Shards: Resistance and Reassemblage in 3D Scanning’s Liminal Space is a series of alternative artifacts, digitally reassembled to highlight the anomalies in the 3D scanning process and reframe them as features, not errors. It is a series of three iterations—not copies because copies imply exactness—on a porcelain heirloom, scanned by three generations of women who are keepers of its history.
As the women circle their heirloom, wielding an instrument that unravels its physical existence, pixel by pixel, into a digital one, they perform an embodied act: authoring its formation with their movements and cadence. Each time the object is scanned, the software generates a unique mesh and texture map, and thus, each digital model stores a variation—a memory—of the same object.
Shards is built on the production, reassemblage, and broadcast of resistant and non-conformist visual matter into a very established and structured 3D scanning process. Using the same tools and formal operations of computer simulation systems, the series revisualizes the data in physical form to make the underlying technological process transparent. Its goal is not to recreate a perfect version of reality, but to remember and reveal the transformation it has undergone.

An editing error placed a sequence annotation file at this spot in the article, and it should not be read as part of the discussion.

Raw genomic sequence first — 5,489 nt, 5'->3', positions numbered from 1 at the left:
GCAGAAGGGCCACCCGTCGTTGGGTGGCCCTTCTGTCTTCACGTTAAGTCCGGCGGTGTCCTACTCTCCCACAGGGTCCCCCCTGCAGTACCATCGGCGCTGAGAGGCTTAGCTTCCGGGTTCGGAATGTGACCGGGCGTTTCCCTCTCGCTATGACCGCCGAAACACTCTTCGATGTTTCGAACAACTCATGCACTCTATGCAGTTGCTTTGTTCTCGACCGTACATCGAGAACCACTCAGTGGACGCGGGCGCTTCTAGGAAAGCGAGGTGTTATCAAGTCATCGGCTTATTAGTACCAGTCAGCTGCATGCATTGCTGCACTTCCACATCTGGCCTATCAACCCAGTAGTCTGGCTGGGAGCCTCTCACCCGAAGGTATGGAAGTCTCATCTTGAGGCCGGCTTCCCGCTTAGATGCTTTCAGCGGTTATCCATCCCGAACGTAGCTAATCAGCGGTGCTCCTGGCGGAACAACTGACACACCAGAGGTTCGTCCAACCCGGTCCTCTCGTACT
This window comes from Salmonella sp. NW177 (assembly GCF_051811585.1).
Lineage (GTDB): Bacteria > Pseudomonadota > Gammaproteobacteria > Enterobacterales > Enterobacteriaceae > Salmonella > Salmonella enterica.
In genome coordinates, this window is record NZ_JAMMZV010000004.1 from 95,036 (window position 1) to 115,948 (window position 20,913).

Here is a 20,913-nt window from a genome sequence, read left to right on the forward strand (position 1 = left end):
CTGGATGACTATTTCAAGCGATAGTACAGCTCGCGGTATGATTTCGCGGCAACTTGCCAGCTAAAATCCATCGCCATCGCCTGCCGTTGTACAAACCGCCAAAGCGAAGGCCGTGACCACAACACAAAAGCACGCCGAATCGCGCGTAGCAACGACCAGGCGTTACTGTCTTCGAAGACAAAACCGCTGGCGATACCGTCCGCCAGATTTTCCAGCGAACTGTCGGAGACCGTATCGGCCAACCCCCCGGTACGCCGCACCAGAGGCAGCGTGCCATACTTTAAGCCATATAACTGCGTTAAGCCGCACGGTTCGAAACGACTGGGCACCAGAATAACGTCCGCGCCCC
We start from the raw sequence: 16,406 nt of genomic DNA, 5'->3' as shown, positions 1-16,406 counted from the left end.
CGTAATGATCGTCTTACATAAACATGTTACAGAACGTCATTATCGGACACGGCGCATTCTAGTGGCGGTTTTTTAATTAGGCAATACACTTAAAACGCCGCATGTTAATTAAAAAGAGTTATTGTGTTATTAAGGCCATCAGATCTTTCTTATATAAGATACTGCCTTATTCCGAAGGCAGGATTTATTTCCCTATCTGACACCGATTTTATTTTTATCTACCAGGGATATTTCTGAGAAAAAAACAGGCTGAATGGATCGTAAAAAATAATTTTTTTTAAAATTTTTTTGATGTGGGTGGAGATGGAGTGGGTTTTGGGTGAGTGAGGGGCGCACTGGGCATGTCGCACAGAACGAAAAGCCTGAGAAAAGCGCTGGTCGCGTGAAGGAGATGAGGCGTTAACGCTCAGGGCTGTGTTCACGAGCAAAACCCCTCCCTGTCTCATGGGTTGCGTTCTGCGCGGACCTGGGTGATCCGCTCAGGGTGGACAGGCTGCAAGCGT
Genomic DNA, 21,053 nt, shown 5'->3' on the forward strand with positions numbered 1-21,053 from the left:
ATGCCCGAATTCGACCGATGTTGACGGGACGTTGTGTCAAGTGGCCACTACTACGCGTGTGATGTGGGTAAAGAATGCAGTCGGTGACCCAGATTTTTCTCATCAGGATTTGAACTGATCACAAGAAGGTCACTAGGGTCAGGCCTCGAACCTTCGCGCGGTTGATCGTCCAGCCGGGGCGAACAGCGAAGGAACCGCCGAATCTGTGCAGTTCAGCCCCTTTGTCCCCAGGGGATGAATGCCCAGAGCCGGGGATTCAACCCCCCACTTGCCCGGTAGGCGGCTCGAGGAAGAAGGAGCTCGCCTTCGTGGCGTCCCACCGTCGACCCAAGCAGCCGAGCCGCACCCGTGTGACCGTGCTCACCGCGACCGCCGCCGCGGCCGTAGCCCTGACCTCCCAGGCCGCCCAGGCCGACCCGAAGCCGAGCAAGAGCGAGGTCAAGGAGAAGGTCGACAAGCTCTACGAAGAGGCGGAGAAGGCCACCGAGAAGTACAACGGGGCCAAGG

In Shards, each new form—fragmented but whole—speaks not only of the scanning process, but also of the people who care enough about them to sustain and transfer them over and over again. Like those who practice kintsugi (金継ぎ) or circulate poor images, those in possession of heirlooms acknowledge their role as the objects’ temporary agents within a genealogy unconfined by time or space, an unspoken commitment to keep them from disappearing. The act of (re-)assembling and (re-)distributing material takes on a prominent social role, since it guarantees the survival of certain messages over time. So, through compression, the objects increase their expanse. On their surface, congealed in fragments, their longevity is secure.
Texture map sample — Original (left) and Altered (right)
Shards was completed as the final thesis project for my MFA.
The pieces were exhibited at the Parsons School of Design in New York as well as La MaMa Galleria in New York.